Butterfly life cycles are consistent amid the numerous species. Butterflies start off as eggs that hatch into caterpillars, which transform into pupae that later emerge as butterflies. Meanwhile, many differences exist between male and female adult butterflies, including behavior and appearance.
Male and female butterflies partake in varying behaviors. For example, the male dingy swallowtail butterfly continuously flies around his territory, which spans almost 350 feet across, to keep out other males. Contrarily, females fly around aimlessly with no real pattern, in search of food. If you see a dingy swallowtail butterfly who appears to be flying by the same location over and over, he is likely a male.
Generally, female butterflies are larger than males. This is for reproductive purposes, as females need larger abdomens and wings in order to carry their eggs, which number in the hundreds per clutch. Small pupae, or caterpillars undergoing transformation to become butterflies, are typically female. However, overall size varies by species. For example, male monarch butterflies are slightly larger than females.
The appearance of male and female butterflies varies depending on species. The most recognizable of differences belongs to the patterns and coloring of wings. For example, male monarch butterflies have singular black spots on each of the lower portions of their wings, whereas females do not. Female monarch butterflies have thicker veins, or black lines, along their wings than males. Male skipper butterflies have singular lines down the middles of their upper wings, separating the lighter-colored patches on their wings; females do not.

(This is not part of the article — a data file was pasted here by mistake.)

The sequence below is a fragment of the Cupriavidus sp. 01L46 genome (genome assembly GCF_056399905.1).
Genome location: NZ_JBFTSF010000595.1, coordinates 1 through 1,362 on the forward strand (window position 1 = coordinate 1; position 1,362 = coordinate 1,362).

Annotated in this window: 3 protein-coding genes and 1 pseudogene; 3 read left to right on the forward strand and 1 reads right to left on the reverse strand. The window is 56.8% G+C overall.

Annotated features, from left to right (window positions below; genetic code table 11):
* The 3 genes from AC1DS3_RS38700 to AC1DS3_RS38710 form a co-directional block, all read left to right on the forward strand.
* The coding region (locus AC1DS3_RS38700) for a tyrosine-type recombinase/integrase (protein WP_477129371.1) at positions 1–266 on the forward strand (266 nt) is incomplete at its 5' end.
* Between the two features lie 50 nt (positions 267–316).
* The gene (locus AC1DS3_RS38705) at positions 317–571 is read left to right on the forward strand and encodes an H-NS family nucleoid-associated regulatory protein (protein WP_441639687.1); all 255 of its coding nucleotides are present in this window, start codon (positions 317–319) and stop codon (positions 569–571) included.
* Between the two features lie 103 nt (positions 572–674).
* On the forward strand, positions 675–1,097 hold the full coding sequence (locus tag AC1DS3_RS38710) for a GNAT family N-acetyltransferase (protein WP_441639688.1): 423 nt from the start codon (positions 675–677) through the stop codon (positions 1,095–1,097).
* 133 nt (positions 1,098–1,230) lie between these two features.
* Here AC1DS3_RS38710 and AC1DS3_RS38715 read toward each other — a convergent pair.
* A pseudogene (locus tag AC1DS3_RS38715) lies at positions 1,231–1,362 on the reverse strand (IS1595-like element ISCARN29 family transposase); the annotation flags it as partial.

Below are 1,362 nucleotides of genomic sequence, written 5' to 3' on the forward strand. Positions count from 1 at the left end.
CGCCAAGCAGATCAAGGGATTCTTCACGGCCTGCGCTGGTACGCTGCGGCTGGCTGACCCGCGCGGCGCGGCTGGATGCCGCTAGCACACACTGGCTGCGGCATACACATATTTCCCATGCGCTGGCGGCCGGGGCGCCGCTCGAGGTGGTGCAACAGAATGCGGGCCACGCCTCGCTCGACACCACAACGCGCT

Another way of telling the gender of a butterfly is to watch and see whether the creature lays eggs. If you catch a butterfly and keep it overnight, if she's female, she likely will have laid a clutch by morning. If no eggs are present, the butterfly is presumably male. If you choose to catch a butterfly to determine gender, handle the fragile thing with care. Release the creature the next morning so the butterfly can continue to find food and mate.
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Amanda Williams has been writing since 2009 on various writing websites and blogging since 2003. She enjoys writing about health, medicine, education and home and garden topics. Williams earned a Bachelor of Science in biology at East Stroudsburg University in May 2013. Williams is also a certified emergency medical technician.